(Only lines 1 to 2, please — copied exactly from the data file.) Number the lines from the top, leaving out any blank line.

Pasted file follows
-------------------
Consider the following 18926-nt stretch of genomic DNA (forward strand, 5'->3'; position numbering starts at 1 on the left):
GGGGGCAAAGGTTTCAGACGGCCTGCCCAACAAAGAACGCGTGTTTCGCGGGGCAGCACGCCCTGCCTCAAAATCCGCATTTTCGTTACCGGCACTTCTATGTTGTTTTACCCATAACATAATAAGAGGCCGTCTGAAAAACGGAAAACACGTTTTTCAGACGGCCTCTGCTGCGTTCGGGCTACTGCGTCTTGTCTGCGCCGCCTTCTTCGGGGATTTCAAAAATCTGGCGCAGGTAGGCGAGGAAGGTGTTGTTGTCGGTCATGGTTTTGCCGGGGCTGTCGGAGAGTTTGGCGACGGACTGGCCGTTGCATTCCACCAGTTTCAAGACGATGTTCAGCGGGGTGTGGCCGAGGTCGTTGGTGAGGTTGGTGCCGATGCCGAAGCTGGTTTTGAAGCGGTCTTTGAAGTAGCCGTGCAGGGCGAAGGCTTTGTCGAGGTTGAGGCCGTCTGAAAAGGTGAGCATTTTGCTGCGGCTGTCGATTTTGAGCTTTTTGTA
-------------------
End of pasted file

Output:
Consider the following 18926-nt stretch of genomic DNA (forward strand, 5'->3'; position numbering starts at 1 on the left):
GGGGGCAAAGGTTTCAGACGGCCTGCCCAACAAAGAACGCGTGTTTCGCGGGGCAGCACGCCCTGCCTCAAAATCCGCATTTTCGTTACCGGCACTTCTATGTTGTTTTACCCATAACATAATAAGAGGCCGTCTGAAAAACGGAAAACACGTTTTTCAGACGGCCTCTGCTGCGTTCGGGCTACTGCGTCTTGTCTGCGCCGCCTTCTTCGGGGATTTCAAAAATCTGGCGCAGGTAGGCGAGGAAGGTGTTGTTGTCGGTCATGGTTTTGCCGGGGCTGTCGGAGAGTTTGGCGACGGACTGGCCGTTGCATTCCACCAGTTTCAAGACGATGTTCAGCGGGGTGTGGCCGAGGTCGTTGGTGAGGTTGGTGCCGATGCCGAAGCTGGTTTTGAAGCGGTCTTTGAAGTAGCCGTGCAGGGCGAAGGCTTTGTCGAGGTTGAGGCCGTCTGAAAAGGTGAGCATTTTGCTGCGGCTGTCGATTTTGAGCTTTTTGTA